Psychological Safety Scenario #1 – Mental Health Ridicule

Ahhh! I’m so excited to share OUR FIRST SCENARIO for the Creating Psychological Safety newsletter.

No alt text provided for this image

For those of you that don’t know, I facilitate training & develop resources for companies and schools and our focus is Stress Management & Psychological Safety at work.

Our Psychological Safety trainings are scenario based and generate some really great conversation around the way we experience and contribute to the sense of psychological safety in our work environments.

When I share these with you all my hope is that we can generate some great dialogue, share ideas, and reflect on our own experiences with similar situations in the workplace.

With these specific newsletter posts, you’ll see a few things.

  1. A scenario to watch
  2. Pause + Prompt – I’ll leave you a question or two to reflect on after watching the scenarios
  3. Recommendations – A brief reflection from our team with ideas you may consider if you find yourself in this situation.

Okay, LET’S GET STARTED!

So do you ever gossip about your coworkers behind their back? *side eye*

No alt text provided for this image

In this scenario, a new employee facing pressure to impress his new superiors is struggling to decide how to react to workplace gossip and bullying. This scenario tackles the way gossip and bullying can impact the workplace, while also highlighting how difficult it can be to navigate toxic workplace behavior when it’s linked to leadership.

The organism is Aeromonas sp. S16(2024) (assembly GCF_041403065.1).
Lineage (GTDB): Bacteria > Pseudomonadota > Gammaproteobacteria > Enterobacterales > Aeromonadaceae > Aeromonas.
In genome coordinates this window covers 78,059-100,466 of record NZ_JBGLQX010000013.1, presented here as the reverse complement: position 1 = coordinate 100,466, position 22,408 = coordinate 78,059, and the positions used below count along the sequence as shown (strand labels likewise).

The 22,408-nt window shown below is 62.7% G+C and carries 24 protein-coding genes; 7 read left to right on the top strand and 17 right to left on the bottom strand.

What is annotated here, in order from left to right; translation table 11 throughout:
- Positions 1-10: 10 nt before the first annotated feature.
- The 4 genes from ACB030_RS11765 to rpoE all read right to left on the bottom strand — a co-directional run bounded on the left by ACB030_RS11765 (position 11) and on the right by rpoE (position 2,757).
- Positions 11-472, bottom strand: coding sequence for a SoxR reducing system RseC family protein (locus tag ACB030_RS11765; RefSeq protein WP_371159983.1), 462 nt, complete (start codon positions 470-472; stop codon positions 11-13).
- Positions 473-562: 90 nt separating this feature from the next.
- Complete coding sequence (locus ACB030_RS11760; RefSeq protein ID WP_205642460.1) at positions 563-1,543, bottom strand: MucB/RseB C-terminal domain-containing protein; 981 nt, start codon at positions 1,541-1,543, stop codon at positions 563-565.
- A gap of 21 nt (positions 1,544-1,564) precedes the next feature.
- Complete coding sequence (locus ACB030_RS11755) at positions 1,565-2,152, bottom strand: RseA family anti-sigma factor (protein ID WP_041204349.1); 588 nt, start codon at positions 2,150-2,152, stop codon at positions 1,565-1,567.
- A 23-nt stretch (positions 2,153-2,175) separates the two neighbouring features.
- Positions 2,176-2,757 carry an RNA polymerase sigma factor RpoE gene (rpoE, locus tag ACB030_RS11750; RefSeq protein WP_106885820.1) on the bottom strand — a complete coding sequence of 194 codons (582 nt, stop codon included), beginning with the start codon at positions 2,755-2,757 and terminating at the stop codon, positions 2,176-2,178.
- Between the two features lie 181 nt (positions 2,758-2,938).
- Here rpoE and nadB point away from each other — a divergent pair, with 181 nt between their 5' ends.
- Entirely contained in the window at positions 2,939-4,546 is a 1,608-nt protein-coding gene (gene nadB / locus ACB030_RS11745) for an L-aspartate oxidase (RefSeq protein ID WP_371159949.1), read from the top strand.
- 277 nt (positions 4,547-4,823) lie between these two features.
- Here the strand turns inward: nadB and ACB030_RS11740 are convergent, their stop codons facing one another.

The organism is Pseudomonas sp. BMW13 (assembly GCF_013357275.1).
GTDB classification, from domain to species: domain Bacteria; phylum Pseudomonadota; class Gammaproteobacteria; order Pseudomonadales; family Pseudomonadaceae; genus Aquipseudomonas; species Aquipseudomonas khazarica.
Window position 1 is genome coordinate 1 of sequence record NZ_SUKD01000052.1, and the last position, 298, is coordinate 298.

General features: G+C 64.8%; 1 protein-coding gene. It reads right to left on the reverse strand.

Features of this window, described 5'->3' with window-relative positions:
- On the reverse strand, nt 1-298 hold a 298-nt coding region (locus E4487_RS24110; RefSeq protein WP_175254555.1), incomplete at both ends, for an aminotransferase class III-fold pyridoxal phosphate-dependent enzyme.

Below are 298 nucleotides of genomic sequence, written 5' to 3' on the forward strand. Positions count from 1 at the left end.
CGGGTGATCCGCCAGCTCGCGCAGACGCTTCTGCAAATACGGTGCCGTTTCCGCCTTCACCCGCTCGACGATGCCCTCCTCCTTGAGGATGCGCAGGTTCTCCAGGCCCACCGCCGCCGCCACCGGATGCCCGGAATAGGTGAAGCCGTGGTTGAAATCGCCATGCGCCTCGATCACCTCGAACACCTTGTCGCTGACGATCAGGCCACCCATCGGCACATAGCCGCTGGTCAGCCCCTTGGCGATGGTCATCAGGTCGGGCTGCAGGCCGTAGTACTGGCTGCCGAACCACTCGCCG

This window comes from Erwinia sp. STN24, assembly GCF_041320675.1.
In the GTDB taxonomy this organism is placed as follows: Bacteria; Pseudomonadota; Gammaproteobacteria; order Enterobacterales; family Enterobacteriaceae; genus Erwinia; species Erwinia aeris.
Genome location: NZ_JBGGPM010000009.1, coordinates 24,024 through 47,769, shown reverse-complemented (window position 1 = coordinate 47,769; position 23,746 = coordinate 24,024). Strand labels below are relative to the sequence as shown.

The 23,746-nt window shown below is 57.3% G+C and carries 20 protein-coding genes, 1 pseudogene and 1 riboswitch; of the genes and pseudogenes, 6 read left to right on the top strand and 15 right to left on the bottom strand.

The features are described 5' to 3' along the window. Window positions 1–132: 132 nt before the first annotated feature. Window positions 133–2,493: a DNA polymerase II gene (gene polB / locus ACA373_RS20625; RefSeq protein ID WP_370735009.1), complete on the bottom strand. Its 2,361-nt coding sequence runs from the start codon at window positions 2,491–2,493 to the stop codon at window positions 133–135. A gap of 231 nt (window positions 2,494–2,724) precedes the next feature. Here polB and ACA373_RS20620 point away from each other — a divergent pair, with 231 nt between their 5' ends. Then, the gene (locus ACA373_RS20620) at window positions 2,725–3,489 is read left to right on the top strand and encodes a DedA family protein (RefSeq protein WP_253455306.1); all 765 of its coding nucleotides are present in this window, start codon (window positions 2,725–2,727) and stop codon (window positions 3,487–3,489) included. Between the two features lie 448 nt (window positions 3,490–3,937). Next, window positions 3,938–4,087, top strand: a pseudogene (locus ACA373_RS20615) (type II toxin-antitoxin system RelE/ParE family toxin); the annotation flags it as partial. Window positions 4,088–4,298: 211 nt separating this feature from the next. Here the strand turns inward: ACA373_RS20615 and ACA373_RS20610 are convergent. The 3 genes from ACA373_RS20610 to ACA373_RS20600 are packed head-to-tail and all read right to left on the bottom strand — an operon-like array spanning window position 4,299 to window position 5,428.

[PAUSE + PROMPT]

Have you ever found yourself on either side of this scenario? What would you do??

Share your experience in the comments. Let’s learn from each other.

[RECOMMENDATION]

When we project our judgements about others onto others, we can potentially kill the spirit of the workplace by not allowing people to express their full-selves. We don’t get to authentically learn about each other’s thoughts and experiences unless we take the time to listen and be present. This is the value of allowing people to form their own opinions about interactions with their peers. As an employee, it’s important for you to consider your responsibility from multiple angles:

Set boundaries by letting others know you’re not available for gossip about coworkers. This may sound like, “I appreciate you looking out for my best interests. I’d really like to form my own opinion about XYZ”.

People are going to gossip and there’s not always a way around that. Decide for yourself how much you will be available for, when you’ll walk away from the conversation, and that you will still make your own opinions at work.

If you find yourself sharing your opinions of others with people – take a step back to question your intentions and decide if this is necessary and contributing to a Psychologically Safe work environment.

[NEXT STEPS]

We have tons of these scenarios in our AT WORK Psychological Safety training series. Send me a DM or use the link below to start the Psychological Safety conversation with your team/organization!

THE MAKO METHOD™ RESOURCE GUIDES

Feeling stressed out & psychologically unsafe at work?

Check out our guides!

The Mako Method™ Resource Guide for Stress Management

Download our resource guide and learn over 50 ways you can use quick breathing exercises, affirmations, gratitude, journaling, and perspectives practices throughout the day to manage your stress and create psychological safety at work.

 

The Mako Method™ for Psychological Safety – The Ultimate Checklist

Download our free checklist to learn our framework of best practices for creating and experiencing more Psychological Safety at Work. 

 
Which guide do you want?